29. If it tell you it's going to die - believe it and act accordingly - only faster.

30. Make sure your scene is safe and secure before you rush in.

31. Remember that no scene is ever truly secure. Murphy absolutely adores a supposedly safe scene.

32. Trust what they tell you - believe what you see.

33. Once you've decided to do something, do it as if your life depended on it. Someone's does.

Tuesday, April 25, 2006


Steve Schroeder's Monday, April 24, 2006 post.

Yesterday, Steve Schroeder wrote that he was (I think) unhappy with Richard Wilbur's winning of the Ruth Lilly Poetry Award...mostly because of his age and the noticable preponderance of badly-aging poets who have previously won the award. Several people have chimed in and it seems the main two reasons people agree with him are:

1. That older poets shouldn't, for some reason, continue to garner recognition and/or awards.

2. That large monetary awards should not go to people who "don't need the money."

I have to say, I'm a bit appalled by both of these lines of reasoning. Our society is built on a system which continually rewards productive employees...and generally, the longer their tenure in a position, the greater the reward they receive. No corporation/business worth its salt rewards a short-term employee better than a long-term one. Bonus money becomes higher as your stature in a company grows, monetary compensation becomes larger as you "put in your time" with any given employer. Salaries only rise greatly for truly valued employees, as do perks and bonuses. People need to "prove" themselves worthy of recognition before they GET recognition and the best way to get your talents recognized is to be consistently good at what you do. What better test of talent and consistency than time?

Why should it be any different for a poet? Almost anyone can get "lucky" and write one or two very good poems....even one or two GREAT poems, for that matter....but not everyone can write great poems consistently over one, much less several, decades. Should we reward the "One Poem Poet Wonder" handsomely? Sure...why not? But shouldn't we also reward the guy who's plodded along for 20, 30, 40 or even 50 years and repeatedly given us great poems, as well? And who should receive more in the way of "reward?" - the One-Shot Dude, or the dude who's devoted his whole life to improving, enriching and perfecting his craft?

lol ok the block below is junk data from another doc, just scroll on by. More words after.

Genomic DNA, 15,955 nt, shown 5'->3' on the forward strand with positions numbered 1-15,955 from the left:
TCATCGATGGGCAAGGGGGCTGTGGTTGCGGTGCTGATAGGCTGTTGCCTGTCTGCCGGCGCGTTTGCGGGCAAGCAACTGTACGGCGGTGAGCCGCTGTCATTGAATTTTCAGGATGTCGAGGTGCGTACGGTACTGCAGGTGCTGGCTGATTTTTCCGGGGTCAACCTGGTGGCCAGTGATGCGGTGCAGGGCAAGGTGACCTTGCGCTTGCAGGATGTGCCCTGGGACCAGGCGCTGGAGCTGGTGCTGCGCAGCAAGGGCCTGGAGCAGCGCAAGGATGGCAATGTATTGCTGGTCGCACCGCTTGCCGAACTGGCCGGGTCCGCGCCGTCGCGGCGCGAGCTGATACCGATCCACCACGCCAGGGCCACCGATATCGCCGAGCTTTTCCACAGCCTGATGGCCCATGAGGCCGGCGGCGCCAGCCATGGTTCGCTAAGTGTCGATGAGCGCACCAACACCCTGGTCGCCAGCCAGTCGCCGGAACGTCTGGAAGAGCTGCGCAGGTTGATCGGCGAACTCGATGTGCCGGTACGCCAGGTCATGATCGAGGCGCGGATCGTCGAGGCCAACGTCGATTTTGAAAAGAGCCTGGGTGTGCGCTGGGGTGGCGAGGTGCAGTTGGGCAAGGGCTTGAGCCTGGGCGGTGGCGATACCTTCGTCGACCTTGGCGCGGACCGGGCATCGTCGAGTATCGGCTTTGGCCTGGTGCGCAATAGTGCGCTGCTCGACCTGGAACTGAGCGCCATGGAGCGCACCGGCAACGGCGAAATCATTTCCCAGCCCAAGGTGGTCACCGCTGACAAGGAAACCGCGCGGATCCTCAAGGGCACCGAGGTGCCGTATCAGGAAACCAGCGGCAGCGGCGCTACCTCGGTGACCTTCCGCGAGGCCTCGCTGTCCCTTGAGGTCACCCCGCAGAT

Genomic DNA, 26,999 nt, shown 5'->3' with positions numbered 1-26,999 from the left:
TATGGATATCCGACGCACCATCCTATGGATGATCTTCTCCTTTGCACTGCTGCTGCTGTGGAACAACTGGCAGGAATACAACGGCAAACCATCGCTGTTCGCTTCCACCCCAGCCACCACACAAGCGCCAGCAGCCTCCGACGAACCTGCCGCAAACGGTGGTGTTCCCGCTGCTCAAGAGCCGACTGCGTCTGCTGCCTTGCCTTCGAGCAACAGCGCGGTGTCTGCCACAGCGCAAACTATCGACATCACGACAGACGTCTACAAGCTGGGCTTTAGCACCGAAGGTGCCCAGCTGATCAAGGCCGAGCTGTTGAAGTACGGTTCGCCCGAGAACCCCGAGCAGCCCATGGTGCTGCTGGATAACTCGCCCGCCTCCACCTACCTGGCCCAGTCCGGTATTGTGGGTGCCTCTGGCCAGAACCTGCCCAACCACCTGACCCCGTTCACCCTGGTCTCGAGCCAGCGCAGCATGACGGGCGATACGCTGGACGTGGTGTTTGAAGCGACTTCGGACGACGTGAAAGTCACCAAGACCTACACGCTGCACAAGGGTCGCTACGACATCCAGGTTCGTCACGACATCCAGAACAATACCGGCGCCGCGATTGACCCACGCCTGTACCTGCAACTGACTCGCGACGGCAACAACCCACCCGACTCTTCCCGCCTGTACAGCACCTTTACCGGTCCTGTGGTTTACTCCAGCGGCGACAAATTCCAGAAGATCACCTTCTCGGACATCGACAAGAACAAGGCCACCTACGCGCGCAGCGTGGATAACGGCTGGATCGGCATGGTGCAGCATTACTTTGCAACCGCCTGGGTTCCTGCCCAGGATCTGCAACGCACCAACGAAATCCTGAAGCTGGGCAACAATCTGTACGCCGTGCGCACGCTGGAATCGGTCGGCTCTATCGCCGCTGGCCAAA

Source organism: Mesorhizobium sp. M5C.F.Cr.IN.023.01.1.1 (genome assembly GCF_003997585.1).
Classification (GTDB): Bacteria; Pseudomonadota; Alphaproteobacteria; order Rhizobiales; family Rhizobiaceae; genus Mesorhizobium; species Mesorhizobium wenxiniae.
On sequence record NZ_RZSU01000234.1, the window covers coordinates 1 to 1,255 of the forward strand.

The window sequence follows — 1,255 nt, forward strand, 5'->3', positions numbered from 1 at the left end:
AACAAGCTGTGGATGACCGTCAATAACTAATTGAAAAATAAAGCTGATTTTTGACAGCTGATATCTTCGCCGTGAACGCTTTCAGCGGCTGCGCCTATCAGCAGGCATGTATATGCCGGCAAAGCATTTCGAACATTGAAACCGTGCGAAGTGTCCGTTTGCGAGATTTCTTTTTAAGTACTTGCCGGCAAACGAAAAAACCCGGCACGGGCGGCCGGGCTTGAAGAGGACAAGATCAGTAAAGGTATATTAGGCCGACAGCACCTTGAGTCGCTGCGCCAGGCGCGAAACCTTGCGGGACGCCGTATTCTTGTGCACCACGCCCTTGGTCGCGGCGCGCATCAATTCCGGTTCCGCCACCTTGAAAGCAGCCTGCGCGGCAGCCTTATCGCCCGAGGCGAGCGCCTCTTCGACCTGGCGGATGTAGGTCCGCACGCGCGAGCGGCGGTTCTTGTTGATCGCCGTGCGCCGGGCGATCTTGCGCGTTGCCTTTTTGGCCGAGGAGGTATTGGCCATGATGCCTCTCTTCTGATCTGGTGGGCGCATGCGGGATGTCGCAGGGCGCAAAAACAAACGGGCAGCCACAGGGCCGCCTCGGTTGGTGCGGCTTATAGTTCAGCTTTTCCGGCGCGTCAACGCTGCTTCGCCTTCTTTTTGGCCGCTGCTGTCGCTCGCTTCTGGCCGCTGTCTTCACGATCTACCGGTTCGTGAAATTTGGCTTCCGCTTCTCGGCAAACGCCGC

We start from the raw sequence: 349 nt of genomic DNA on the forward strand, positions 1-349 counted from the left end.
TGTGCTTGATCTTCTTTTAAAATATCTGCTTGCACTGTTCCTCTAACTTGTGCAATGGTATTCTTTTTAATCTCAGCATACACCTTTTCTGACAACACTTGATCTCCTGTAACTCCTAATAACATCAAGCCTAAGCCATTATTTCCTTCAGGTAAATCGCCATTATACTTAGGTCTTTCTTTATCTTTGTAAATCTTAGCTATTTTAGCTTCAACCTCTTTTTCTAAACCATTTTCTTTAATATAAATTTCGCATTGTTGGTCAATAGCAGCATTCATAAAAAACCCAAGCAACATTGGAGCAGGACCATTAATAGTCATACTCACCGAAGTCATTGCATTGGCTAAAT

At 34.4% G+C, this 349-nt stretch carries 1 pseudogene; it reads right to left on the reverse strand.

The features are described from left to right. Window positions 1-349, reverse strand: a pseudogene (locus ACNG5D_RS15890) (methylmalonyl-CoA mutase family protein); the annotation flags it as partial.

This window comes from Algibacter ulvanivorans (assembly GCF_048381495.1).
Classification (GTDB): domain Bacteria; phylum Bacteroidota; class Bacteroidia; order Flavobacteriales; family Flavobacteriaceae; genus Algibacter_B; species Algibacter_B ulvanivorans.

Regardless, due to the nature of The Ruth Lilly Award, which is awarded specifically for "lifetime achievement" the question is rendered moot. It's very simple, in order to win a "lifetime" award, you must prove that not only are you very good at what you do, but also that you have lived a lifetime. It's only the "old" people who can do the latter successfully.

Reason #2 is a bit more complicated. If I am reading the comments right, the theory is being bandied about that people who already have money shouldn't receive more money because they "don't need it." Try telling that to anyone who believes that they, themselves, are not entitled to recognition at work in the form of a raise or a bonus. The greater the recognition, the greater the show of appreciation. In our society money is the way we show appreciation and give honor for someone's accomplishments. To say a poet who's already won monetary awards shouldn't receive yet another monetary award is ludicrous. Would Hollywood decide to give the famous leading lady's salary to the walk-on starlet in her first performance simply because she "needs the money more?" Nope....she is going to have to prove she is worth it - just like the current leading lady had showing the world her talent and her perseverance. (Maybe even her boobs as well - but fortunately that's not relevant yet in the poetry world.) A first year lawyer doesn't make nearly as much money as a lawyer with 26 years in the same law firm - nor should he. Think of the years you've already put in at your job, regardless of what that job may be - would you want to find out that a new hireling was making the salary and receiving the same perks as you? I sincerely doubt fact, if it WAS ok with you, I'd be worried about your sanity.

The bigger point is - what gives us the right to decide who "needs" the money and who "doesn't" need the money? From what I can tell, Richard Wilbur is married and he and his wife raised and supported 4 children on his salary as a college professor. I don't know what his salary was during his tenure in the 50's and 60's - but if he were working today, based on the current pay scales, he'd be making anywhere between $51,000 and $85,000 a year. Due to the fact that he's been retired for quite some time, I'd feel safe saying he lived on (and saved) a whole lot less than that. Teachers, even teachers of the well-respected and long-term college professing variety, aren't in it "for the money" - simply because the "money" isn't there for them. Besides which, there are very few 80 years olds in today's world who will tell you they are entirely comfortable living on their pensions. Just ask my mother - or your own. Their life savings just aren't stretching with today's economy. I doubt that Mr. Wilbur feels any differently, or that his expenses haven't risen dramatically right along with the rest of ours.

In his lifetime, Mr. Wilbur's largest poetry awards have been 2 Pulitzer's, a stint as Poet Laureate of the United States and the Ruth Lilly Award. If you break that down, it's a total of $20,000.00 for the two Pulitzers, $35,000.00 for his year as Poet Laureate and $100,000.00 from The Poetry Foundation. That's a grand total of $155,000.00 over a career which began in 1947 when he published his first collection. In other words, he's been richly and repetitiously awarded to the tune of the grand and glorious amount of a whopping $2,583.33 a year.